As it's an all-wheel drive, you'll also get hill-descent control and what Nissan calls Intelligent 4x4, a system that lets you select two- or four-wheel drive on the fly, and there's a centre diff lock should you want to hit the loose stuff.
Unbraked the X-Trail can tow 750kg, and the petrol version will drag a 1500kg trailer with brakes (diesel-powered machines can tow an extra 150kg).
The official combined cycle figure for our X-Trail is 8.3L/100km, but I couldn't better 12.3L/100km in mostly suburban driving - although I did notice a drop in consumption when I switched to two-wheel drive.
Let's get the worst bit out of the way; that transmission. Nissan's CVT is shared across its SUV family and it seems more at home in the smaller Qashqai, which has a smaller engine delivering less torque.
The bigger X-Trail serves up a very different experience, though, and one in which the CVT flares and surges, is indecisive and isn't especially quiet. Cars this size and with a bit of torque tend to drive a lot smoother with a conventional automatic transmission.
Now I've got that off my chest, it's all good news from here. The X-Trail is an otherwise fine machine; quiet in the cruise, smooth, and powerful enough that you could cheerfully hit the road a five-person family and their gear without the car breaking a sweat.
It sits high on the road, which bodes well for the off-road capability (210mm if you're keen) while maintaining reasonable body control. The ride quality is excellent across most sealed surfaces, and the worst you'll get from a bad road is a light thunk over bigger bumps.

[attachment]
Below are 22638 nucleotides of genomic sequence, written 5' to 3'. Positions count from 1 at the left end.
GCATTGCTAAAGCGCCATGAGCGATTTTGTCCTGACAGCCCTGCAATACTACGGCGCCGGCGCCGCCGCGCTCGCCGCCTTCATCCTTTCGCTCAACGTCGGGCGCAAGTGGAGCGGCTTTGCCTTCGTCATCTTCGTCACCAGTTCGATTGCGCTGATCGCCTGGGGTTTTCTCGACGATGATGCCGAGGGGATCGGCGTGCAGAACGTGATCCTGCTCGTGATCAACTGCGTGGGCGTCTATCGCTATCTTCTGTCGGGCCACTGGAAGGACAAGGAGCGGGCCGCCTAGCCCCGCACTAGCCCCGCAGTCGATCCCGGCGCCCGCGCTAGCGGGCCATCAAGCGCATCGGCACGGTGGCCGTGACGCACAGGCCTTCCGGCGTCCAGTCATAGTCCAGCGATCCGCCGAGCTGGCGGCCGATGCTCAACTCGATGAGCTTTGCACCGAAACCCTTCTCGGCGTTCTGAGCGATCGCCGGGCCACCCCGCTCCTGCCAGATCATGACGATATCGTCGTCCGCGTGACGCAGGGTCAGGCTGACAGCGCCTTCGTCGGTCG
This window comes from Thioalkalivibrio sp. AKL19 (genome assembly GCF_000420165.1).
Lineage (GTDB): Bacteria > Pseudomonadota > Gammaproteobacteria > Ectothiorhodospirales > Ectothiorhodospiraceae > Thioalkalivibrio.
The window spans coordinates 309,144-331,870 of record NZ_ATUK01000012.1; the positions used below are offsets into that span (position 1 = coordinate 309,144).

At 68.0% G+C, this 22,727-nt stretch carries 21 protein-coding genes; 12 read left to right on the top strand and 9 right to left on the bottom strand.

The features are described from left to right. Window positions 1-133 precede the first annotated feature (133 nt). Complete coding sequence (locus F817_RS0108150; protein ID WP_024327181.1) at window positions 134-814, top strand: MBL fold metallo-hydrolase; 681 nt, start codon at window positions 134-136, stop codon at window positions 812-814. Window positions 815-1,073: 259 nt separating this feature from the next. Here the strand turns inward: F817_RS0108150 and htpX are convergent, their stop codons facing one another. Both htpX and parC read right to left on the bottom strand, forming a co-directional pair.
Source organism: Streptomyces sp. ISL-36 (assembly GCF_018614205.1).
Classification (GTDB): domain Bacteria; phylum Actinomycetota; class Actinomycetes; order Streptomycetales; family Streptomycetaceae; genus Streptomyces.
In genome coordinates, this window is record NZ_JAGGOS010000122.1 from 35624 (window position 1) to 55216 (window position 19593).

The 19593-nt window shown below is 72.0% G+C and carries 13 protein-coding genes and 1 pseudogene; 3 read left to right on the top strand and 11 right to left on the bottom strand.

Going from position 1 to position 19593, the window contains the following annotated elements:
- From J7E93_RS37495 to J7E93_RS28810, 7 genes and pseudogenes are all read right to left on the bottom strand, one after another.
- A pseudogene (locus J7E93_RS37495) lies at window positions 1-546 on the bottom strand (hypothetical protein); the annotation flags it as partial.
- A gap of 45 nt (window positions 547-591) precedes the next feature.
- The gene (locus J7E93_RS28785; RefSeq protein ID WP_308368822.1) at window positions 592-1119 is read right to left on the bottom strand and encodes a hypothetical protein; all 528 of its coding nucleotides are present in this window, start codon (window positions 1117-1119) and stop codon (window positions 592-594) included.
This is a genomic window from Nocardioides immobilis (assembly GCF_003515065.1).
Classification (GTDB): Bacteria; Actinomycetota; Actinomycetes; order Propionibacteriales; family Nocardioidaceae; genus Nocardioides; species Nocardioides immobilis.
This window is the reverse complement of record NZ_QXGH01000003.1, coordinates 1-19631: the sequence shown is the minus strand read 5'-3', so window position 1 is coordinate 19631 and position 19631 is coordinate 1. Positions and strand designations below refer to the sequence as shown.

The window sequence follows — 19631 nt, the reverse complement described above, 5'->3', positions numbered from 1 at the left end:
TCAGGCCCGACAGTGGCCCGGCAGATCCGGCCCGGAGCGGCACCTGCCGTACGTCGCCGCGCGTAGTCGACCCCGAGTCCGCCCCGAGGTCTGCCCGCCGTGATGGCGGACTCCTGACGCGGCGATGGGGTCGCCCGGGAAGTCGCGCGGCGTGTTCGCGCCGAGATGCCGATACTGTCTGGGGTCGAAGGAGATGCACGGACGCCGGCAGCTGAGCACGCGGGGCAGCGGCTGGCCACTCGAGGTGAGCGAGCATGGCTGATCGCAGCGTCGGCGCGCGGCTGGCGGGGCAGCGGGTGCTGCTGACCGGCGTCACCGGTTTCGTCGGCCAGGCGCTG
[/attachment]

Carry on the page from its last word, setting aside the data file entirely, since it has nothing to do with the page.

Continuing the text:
3 years / 100,000 km warranty
ANCAP Safety Rating
The five-star ANCAP safety rating comes from six airbags, ABS, stability and traction controls, forward collision warning with forward AEB, lane departure warning, lane keep assist, blind-spot monitoring and rear cross-traffic alert.
There are three top tethers and two ISOFIX points.
The X-Trail is offered with a three-year/100,000km warranty and roadside assistance is included for the same period.
The Nissan demands a service every 12 months or 10,000km, and prices are capped for the first 12 services or 120,000km, maxing out at $429 each.
The X-Trail is definitely aimed at those looking for a bit of comfort with a few luxury touches. It's got a bright and breezy cabin, meaning everyone gets a good view, and while there's nothing outstanding about its on-road manners, it does most things quite well.
If you can endure the transmission - and many can - the X-Trail will please with its relaxed demeanour. And compared to its Japanese and Korean competition, it will hit the muddy ruts with confidence.
|ST (2WD)||2.0L, ULP, 6 SP MAN||$15,400 – 21,780||2017 Nissan X-Trail 2017 ST (2WD) Pricing and Specs|
|ST (4WD)||2.5L, ULP, CVT AUTO||$16,500 – 22,990||2017 Nissan X-Trail 2017 ST (4WD) Pricing and Specs|
|ST (4X4)||2.5L, ULP, CVT AUTO||$17,100 – 23,760||2017 Nissan X-Trail 2017 ST (4X4) Pricing and Specs|
|ST (fwd)||2.0L, ULP, 6 SP MAN||$15,200 – 21,450||2017 Nissan X-Trail 2017 ST (fwd) Pricing and Specs|
|Price and features||7|
|Engine & trans||7|